By Dorothy McCall
A dialogue of fact and mind's eye, and the transformation of existentialism into dramatic motion within the performs of Jean-Paul Sartre.
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In quantity 1 of this three-volume paintings, Paul Ricoeur tested the kinfolk among time and narrative in ancient writing. Now, in quantity 2, he examines those family in fiction and theories of literature.
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Additional info for The Theatre of Jean-Paul Sartre
Notwithstanding the philosophical machinery of the two plays, Orestes7 and Goetz's spectacular heroism recalls the childhood fantasies Sartre describes in The Words: I became a hero. I cast off my charms. It was no longer a matter of pleasing, but of impressing. . Sated with gestures and attitudes, I performed real acts in my reveries. I invented a difficult and mortal universe, that of Cri-Cri, of The Stunner, of Paul d'lvoi. Instead of work and need, about which I knew nothing, I introduced danger.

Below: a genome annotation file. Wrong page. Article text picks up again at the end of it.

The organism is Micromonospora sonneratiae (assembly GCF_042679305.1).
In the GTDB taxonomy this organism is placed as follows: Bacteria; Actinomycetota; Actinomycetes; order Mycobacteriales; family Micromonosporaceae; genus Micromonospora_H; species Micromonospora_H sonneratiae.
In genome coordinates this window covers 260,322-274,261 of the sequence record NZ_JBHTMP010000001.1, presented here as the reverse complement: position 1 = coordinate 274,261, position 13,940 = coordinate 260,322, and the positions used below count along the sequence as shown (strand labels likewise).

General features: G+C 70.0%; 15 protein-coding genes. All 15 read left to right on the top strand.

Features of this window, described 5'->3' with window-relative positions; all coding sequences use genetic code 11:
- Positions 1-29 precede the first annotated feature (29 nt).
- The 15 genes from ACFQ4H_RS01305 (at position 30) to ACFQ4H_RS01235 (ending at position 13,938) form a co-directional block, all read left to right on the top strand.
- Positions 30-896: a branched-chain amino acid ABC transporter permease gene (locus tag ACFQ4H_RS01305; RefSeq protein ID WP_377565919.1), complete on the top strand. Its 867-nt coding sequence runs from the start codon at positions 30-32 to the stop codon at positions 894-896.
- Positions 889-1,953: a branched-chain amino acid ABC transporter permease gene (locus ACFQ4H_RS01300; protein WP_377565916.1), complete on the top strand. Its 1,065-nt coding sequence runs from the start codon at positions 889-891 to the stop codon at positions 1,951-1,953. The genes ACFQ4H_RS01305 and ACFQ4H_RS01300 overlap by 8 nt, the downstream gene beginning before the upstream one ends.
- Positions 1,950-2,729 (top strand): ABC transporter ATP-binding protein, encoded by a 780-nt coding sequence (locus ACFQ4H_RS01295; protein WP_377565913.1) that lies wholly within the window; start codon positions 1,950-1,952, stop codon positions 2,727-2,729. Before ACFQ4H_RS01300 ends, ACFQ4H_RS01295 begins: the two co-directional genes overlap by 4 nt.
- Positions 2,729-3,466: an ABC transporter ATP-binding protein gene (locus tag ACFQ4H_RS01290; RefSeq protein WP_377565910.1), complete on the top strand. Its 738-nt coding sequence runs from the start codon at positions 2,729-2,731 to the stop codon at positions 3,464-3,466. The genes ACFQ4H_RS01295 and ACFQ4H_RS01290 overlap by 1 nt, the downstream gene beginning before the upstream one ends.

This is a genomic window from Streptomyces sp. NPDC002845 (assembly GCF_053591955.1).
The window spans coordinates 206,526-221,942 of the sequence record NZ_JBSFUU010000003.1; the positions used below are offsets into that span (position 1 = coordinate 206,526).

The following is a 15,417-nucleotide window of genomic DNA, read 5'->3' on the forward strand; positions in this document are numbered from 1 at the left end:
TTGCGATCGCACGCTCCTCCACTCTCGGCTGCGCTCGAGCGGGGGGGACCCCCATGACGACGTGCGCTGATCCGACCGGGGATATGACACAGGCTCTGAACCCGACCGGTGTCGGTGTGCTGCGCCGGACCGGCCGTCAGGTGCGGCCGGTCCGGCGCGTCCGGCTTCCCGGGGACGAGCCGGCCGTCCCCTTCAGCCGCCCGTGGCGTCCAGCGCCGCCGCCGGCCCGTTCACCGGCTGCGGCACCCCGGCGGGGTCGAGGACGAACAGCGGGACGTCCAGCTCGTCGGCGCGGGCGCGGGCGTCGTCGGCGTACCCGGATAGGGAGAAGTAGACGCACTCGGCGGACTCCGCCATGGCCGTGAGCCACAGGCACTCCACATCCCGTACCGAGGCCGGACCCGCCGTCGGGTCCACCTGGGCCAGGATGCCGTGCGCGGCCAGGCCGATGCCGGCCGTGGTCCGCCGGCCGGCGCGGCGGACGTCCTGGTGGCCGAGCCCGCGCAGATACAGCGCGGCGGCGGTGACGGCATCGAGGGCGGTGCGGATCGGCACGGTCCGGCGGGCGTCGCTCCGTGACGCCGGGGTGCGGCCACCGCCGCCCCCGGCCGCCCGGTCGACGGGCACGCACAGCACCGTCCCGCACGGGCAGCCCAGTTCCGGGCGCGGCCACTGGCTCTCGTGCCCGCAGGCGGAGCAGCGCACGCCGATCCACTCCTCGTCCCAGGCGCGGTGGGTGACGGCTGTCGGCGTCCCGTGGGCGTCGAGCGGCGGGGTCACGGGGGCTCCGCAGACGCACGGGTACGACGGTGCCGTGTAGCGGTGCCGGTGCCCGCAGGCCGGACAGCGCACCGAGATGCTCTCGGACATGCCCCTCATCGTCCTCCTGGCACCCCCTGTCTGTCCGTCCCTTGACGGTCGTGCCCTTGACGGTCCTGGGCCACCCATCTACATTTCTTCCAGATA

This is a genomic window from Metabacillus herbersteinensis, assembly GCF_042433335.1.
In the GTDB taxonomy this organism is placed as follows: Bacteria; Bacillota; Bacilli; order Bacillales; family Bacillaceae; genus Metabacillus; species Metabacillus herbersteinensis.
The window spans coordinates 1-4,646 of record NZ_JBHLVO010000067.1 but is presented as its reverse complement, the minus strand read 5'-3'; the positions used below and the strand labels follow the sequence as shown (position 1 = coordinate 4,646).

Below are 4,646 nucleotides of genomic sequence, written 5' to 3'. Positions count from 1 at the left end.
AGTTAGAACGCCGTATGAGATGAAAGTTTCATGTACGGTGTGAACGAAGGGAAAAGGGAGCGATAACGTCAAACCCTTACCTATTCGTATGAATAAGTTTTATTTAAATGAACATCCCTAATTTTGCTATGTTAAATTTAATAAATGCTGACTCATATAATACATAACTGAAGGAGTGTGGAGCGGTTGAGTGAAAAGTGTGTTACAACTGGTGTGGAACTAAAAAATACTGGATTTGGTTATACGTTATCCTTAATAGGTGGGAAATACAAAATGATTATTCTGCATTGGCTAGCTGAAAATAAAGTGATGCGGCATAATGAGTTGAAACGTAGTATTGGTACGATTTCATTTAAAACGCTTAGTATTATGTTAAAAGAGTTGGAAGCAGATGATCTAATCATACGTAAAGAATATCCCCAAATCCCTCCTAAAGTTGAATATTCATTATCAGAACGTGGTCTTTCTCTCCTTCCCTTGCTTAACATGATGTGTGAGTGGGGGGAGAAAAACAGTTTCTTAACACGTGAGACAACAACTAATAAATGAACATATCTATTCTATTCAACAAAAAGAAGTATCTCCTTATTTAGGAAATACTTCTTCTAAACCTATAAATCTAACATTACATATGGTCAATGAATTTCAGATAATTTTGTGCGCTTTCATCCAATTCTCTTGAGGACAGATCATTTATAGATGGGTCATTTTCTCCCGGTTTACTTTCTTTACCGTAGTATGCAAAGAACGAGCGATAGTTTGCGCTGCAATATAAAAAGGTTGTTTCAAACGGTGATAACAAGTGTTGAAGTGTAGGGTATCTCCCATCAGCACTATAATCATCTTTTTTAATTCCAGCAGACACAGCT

Jean, a "vivant," is now superfluous to her world, outside the close solidarity of the prisoners. The lovers no longer have anything in common. Lucie'sfifteen-year-oldbrother François is the weakest link of the chain. We know that the others were at least aware when they joined the Resistance that they might be tortured and killed. François merely followed his older sister and did what he was told to do for the movement. His panic at the torture that awaits him is like that of a trapped wild animal.
At the end of the play Goetz's presence alone gives the peasants a chance to win their struggle. ' Nasty's words never "do" anything; they make not even a dent in Goetz's armor of illusion. Ideas in this play do not arise from the confrontation of two wills in conflict; they exist as packaged goods compartmentalized within each character. 57 In 1943 the rebel Orestes kills Aegistheus, thus saying no to tyranny and at the same time destroying the alliance between god and king. In 1951 the revolutionary Goetz, rejecting God and all other absolutes, discovers his fellow man and takes command of the peasant army.